HAVE you experienced the classic “holiday debt hangover?”

The Financial Consumer Affairs Group (FCAG) of the Bangko Sentral ng Pilipinas said that this type of hangover is usually experienced during the months following the Yuletide season — when the shopping, parties and gift-giving have practically drained most of your financial resources.

Worry not, the FCAG has come up with another list of useful tips so you could wipe off your holiday debts and still look forward to a bright New Year:

• Conquer your fear and bravely face the situation.

The first step — and sometimes the most difficult — is to admit that there is a problem that needs to be fixed.

 Assess the damage.

Gather all bills and receipts and tally up your debts.

 Make a serious plan and a firm commitment to pay off and clear all debts within a specific time frame or schedule.

 Pay debts as quickly as possible to prevent interest charges from ballooning and to protect your credit standing.

Resolve to pay debts as soon as possible.

Do not let them carry over year after year after year.

 Pay as much as you can.

Do not pay just the minimum amount due on your credit card statements.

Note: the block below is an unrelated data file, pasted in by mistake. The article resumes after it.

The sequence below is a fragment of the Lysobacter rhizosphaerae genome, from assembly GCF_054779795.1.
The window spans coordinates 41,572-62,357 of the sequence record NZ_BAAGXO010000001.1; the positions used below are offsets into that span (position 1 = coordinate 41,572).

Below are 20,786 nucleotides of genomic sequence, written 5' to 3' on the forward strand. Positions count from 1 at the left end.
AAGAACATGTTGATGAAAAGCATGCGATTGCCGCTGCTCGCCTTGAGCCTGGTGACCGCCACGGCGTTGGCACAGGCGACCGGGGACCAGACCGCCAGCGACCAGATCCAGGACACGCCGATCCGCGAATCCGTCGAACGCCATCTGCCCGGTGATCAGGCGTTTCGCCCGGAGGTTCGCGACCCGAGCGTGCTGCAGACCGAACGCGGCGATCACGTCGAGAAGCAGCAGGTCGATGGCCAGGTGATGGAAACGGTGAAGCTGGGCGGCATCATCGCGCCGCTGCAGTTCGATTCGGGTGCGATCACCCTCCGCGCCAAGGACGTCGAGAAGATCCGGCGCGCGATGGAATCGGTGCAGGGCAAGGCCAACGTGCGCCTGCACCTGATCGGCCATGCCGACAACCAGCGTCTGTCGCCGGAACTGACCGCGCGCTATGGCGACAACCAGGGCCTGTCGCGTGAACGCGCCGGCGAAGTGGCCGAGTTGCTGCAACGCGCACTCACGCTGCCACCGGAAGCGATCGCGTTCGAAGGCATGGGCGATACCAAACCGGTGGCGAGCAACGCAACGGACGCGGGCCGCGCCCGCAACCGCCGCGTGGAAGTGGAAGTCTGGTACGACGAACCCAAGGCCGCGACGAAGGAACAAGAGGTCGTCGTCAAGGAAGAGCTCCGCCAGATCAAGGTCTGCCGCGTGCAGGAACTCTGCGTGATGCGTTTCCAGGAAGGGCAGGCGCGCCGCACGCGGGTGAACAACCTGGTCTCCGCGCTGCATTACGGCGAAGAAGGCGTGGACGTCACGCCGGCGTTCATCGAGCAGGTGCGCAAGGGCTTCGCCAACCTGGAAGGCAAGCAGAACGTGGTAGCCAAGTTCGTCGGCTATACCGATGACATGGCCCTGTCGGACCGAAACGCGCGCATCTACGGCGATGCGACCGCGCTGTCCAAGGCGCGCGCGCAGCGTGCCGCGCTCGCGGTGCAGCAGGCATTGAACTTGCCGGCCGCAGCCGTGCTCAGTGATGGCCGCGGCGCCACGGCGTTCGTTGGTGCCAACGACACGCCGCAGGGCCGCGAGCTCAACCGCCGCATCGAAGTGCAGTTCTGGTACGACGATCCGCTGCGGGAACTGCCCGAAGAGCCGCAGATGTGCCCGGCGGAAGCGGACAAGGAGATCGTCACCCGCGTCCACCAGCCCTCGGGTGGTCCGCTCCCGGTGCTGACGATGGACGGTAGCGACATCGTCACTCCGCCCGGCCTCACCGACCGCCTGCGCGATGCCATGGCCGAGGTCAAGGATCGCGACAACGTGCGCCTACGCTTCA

Prioritize debts.

Pay high-interest debts first while paying the minimum amount required on other debts.

This will lessen your overall interest payments and shorten the period of time it will take you to repay your total debt.

 Bust open your piggy bank.

The holiday debt situation can be classified as one of the rainy days that you have been saving for.

 Maximize windfalls.

If you have received a raise or earned extra cash, use them to pay off debts.

 Don’t pay credit with credit.

Avoid obtaining loans to pay off your credit card debts, for example.

 Keep or lock up your credit card for the time being to avoid using it further and accumulating more debts.

Use cash for purchases whenever possible.

 Go on a spending diet.

Trim the budget fat which may include limiting trips to the mall cafe, bringing lunch instead of eating out, or commuting to work.

 Sell some old stuff through the Internet or by holding a garage sale.

This is also one way of clearing up the clutter in preparation for the New Year.

 Go for debt restructuring.

Negotiate with banks and credit card companies for affordable payment terms or “paylite” schemes to help you pay off your debt.

 It would be wise to start planning for the next holiday season.

Put up a Christmas fund, do your shopping the whole year round, and take advantage of store sales.

Doing so would spare you from holiday panic and impulse buying, overspending, and suffering another round of financial hangover.

The FCAG said that the best advice it could give would be to stay positive.

Love and forgive yourself for these “mishaps” and learn the precious lessons that go with every life experience.


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